Tricks to celebrate Halloween safely during the COVID-19 pandemic
Even though trick-or-treating isn't advised in Ottawa this year, it has left some in a tricky spot. Some say passing out candy can be done safely, while others have chosen some door-to-door alternatives.
For those who dare to pass by Jennifer Guitard's hair raising horror scene set up on her front lawn, there's also candy to be had.
Guitard's house corners two streets, there are skeletons coming out from the ground and a ghostly cloud and figures in the tree. It is also completely cordoned off.
Illuminated pylons, six feet apart, stretch across the yard and hanging on a line, a bag of candy. Guitard says it is safe; people can walk up, take a look at the display, grab a bag of treats and head off. There is also a tent setup where she can monitor, and when trick or treaters leave she can re-load the bags. She says she will be using gloves and face masks.
"Halloween is all about the kids, they've been cooped up," says Guitard. "There's absolutely no contact with the kids or with family members so everyone can stay in their own bubble."
Unlike the ghoulish crime scene set up in her yard, handing out candy won't get you fined. The Ontario government and Ottawa Public Health have recommended against door-to-door candy collection, saying that during a pandemic it's just too risky.
Despite those warnings, Guitard believes it can be done safely, she is even following public health guidelines for physical distancing and says if everybody had a setup like hers, there wouldn't be much risk. Guitard has spoken to some neighbours and expects anywhere from 50 to 75 visitors, about half from years past.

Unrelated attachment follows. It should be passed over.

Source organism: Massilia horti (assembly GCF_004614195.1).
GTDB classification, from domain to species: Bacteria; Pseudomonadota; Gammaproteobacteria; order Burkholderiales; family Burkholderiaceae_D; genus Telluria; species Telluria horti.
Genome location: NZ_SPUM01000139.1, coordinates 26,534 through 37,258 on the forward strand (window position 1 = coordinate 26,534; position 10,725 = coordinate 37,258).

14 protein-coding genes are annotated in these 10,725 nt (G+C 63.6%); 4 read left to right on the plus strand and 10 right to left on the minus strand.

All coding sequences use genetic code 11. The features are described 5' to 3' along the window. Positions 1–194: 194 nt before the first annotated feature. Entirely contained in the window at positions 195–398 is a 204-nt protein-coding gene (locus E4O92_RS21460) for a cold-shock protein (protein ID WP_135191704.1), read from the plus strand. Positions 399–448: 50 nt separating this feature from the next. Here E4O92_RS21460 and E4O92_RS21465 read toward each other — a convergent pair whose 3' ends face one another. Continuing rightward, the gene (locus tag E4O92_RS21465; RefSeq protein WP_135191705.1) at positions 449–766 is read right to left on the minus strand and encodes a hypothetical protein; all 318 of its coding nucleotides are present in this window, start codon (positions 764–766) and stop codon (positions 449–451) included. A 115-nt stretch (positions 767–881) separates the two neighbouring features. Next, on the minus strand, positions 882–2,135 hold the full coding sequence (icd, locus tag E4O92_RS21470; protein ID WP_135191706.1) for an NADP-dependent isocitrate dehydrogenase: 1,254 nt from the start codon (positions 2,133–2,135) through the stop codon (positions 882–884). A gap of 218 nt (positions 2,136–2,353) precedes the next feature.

For some heading out to collect the sweet stuff may seem too scary, so we have a proposition.
Canadian musician and family entertainer Chris McKhool will be performing a live-streaming kid's zoom party.
Hosted alongside his wife and nine-year-old daughter, the family trio will broadcast from their elaborate, fun-filled studio, which has a five-camera setup for the Zoom broadcast.
"Will do a dance contest too and have lots of prizes and all kinds of fun," says McKhool. "We can see everybody out there in the world and they can all see us and they can all see each other so it means a lot of fun interaction between all the kids."
It will also be a costume party. There will be sing-alongs, a puppet show and a science experiment to make slime. McKhool wanted to provide an exciting alternative to those who decided to stay in this year. It also give children a chance to connect in way that is no longer possible when maintaining your bubble.
The event is free but tickets are required to take part in the fun. The event starts at 6 p.m. on Halloween.
Whether it is a scavenger hunt, a family movie night or a parade down your street, there are many ways to be hallow-safe this season.